We understand justiciability’s necessity in two capacities–a constitutional capacity and a normative capacity.  As a constitutional matter, Article III asks federal courts to entertain only cases or controversies.  U.S. Const. art. III, § 2, cl. 1.  We have interpreted this as a constitutional mandate that courts entertain only discrete cases with particularized stakes that come before them.  See Muskrat v. United States, 219 U.S. 346, 351-52 (1911).  We have provided prudential and normative justifications for this doctrine–the parties who litigate cases will litigate them more thoroughly with actual stakes, the underlying facts of the case provide a guidepost for courts to examine how a doctrine works in the real world, and the requirement to examine only cases or controversies prevents the courts from reaching out and deciding broad policy by fiat.  See Warth v. Seldin, 422 U.S. 490, 508 (1975); see also Letter from John Jay to George Washington, The Correspondence and Public Papers of John Jay. Edited by Henry P. Johnston. 4 vols. New York and London: G. P. Putnam’s Sons, 1890–93.

All justiciability doctrines theoretically serve these ends.  Thus, standing doctrine ensures that parties with a real interest litigate cases.  Ripeness doctrine ensures that those parties are properly invested in a case before they bring it.  And mootness ensures that the parties haven’t picked up their stakes and left town during the pendency of a lawsuit.  Additionally, justiciability is supposed to ensure that the courts do not function as a super-political branch, reaching out to find cases to decide and usurping the legislative branches.

But the continued development of the Supreme Court and the Supreme Court bar has eroded at least part of the normative and prudential justification for requiring full compliance with justiciability doctrines during SCOTUS review.  Undeniably, a fully-developed record is important, and justiciability doctrines carry full prudential force in the lower courts.  Those lower courts are also required by statute and tradition to hear most of the cases that they hear, rendering concerns about selective application of judicial power less pertinent.

But the Supreme Court has honed its case selection to a fine art, and the advocates that routinely play in front of that Court have elevated their case selection and presentation to a science.  First, the Supreme Court has petitioned the Congress (successfully) to strip almost all mandatory cases from its docket; certiorari grants now account for essentially every case the Court decides.  Second, the justices pool their resources into a certiorari pool, ensuring that cert petitions receive a thorough review and that the Court can hunt for the cases it wants with more precision.  Most importantly, the Supreme Court bar has honed its abilities–repeat players now have a much greater chance of getting a cert petition granted, and ideological players are able to advance issue-specific agendas with ever-greater precision.  (Obviously, issue advocacy is not new.  Thurgood Marshall and the NAACP did this quite well in the 1940s and 50s.  But I would submit that the Supreme Court bar now is more ideologically diverse and more specialized).  See Adam Liptak, Justices Offer Receptive Ear to Business Interests, N.Y. Times, Dec. 18, 2010.  All of these factors come together in a Supreme Court that is presented with multiple opportunities to address ideological issues in perfectly-teed-up vehicles.  It can reach out and make policy, and the Bar is talented enough to render any set of facts that the Court ideally desires.  We should at least be honest about it.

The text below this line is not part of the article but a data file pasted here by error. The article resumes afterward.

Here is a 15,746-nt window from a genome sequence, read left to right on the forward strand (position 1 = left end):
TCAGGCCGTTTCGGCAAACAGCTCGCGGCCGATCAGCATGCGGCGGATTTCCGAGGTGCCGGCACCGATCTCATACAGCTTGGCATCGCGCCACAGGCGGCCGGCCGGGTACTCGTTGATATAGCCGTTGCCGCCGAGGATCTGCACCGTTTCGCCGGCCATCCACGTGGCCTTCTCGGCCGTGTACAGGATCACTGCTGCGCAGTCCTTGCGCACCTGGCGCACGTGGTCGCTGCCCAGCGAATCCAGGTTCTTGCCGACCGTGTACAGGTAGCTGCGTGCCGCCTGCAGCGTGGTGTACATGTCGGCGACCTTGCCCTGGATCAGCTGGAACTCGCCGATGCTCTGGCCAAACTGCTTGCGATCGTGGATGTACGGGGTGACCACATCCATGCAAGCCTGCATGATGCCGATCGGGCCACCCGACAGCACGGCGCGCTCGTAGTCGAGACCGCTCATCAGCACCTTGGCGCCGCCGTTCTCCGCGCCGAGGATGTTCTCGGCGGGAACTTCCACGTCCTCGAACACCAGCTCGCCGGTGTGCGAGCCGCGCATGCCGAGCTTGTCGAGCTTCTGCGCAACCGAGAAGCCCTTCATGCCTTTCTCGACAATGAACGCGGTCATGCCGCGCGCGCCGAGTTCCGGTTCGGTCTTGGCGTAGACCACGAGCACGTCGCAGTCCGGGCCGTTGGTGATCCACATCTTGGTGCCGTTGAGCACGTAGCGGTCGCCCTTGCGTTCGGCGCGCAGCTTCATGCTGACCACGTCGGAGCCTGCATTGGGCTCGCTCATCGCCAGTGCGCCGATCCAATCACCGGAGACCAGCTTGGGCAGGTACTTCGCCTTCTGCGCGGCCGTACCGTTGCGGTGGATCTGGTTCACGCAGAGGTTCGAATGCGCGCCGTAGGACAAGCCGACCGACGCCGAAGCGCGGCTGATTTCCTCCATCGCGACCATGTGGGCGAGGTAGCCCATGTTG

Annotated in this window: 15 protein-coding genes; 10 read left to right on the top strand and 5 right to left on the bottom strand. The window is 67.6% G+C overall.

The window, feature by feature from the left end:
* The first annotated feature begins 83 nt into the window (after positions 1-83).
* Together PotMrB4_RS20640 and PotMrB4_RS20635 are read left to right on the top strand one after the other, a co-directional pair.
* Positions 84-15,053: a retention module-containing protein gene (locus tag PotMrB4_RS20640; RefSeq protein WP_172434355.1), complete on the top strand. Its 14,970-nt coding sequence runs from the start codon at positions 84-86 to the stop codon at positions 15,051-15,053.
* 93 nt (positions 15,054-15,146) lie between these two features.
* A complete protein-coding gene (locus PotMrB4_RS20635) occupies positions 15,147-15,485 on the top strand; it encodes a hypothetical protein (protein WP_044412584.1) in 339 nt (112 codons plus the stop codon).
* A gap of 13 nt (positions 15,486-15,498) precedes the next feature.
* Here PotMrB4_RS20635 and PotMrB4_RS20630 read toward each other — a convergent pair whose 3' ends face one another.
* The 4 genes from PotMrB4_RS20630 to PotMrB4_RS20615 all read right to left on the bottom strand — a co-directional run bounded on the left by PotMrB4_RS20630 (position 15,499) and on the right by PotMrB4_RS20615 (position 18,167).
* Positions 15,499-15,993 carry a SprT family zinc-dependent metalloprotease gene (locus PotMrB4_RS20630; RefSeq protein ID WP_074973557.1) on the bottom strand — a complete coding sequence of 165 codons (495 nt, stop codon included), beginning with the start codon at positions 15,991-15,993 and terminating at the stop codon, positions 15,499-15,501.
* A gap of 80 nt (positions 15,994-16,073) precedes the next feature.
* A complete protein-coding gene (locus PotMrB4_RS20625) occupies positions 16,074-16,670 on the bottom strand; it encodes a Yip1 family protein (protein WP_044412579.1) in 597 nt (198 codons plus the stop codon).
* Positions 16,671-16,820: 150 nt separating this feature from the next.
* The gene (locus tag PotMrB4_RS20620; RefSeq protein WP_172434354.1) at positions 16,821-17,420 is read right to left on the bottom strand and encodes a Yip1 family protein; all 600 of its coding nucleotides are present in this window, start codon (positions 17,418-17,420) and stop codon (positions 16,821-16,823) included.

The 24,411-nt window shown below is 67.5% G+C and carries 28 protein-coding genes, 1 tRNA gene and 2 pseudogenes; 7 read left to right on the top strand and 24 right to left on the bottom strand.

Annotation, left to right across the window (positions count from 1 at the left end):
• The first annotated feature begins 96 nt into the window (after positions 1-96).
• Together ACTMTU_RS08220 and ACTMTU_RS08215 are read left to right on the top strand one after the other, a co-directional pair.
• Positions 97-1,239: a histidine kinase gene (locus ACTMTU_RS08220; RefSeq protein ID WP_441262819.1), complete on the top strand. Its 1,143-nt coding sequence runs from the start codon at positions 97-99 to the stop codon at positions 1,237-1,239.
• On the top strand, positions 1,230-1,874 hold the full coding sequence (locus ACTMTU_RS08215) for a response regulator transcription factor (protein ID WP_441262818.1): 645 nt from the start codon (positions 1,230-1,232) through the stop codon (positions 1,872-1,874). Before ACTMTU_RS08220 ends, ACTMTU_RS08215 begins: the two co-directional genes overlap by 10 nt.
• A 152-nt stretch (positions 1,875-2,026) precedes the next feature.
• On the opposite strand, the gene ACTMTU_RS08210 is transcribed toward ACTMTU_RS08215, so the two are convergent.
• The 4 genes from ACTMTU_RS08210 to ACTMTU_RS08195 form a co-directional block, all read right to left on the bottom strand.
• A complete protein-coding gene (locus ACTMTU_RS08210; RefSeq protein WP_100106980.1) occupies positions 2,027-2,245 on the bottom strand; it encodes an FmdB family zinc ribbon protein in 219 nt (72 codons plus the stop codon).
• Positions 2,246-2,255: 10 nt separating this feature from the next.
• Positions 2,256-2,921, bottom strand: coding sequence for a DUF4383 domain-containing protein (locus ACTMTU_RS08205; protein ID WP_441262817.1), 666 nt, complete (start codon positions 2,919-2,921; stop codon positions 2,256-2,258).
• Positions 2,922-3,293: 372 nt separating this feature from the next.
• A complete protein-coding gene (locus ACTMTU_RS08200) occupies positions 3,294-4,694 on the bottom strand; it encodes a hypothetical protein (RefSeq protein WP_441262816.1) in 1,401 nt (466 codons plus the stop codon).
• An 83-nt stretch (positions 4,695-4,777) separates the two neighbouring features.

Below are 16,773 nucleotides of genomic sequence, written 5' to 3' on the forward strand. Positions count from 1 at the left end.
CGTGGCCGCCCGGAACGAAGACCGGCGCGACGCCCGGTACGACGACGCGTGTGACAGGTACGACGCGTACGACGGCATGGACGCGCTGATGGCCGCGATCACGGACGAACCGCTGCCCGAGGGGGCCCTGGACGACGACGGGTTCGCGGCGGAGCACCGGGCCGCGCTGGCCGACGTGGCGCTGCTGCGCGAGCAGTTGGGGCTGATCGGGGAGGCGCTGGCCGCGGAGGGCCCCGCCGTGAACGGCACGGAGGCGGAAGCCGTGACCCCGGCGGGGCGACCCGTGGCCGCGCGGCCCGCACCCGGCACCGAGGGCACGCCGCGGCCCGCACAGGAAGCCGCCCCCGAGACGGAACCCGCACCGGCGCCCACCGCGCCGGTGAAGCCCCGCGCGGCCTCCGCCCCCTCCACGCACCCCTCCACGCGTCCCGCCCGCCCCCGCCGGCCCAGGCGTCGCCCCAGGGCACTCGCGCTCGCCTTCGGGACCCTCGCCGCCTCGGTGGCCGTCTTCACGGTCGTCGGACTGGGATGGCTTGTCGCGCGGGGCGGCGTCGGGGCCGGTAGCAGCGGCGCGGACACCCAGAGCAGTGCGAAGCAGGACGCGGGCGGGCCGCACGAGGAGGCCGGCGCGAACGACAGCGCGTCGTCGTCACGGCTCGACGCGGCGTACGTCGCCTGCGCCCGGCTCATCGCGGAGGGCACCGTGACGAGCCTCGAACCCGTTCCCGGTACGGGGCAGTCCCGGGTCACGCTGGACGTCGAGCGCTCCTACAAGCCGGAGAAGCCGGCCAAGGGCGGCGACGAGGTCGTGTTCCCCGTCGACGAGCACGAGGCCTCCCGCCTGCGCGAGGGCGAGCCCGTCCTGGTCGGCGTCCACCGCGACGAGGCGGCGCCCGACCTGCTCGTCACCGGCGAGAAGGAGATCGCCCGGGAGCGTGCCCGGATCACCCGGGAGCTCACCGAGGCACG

The Supreme Court, like it or not, is not simply “confronting the cases that come to it.”  Under these circumstances, the normative assumptions that underlie the reticence to hear personal-stakes-moot cases simply no longer exist at the SCOTUS level.  There are many factors to recommend Prof. Hall’s partially prudential model, but I think this factor additionally cuts towards its adoption in the context of Supreme Court review.

An Additional Theory Supporting Prof. Hall’s Partially Prudential Doctrine of Mootness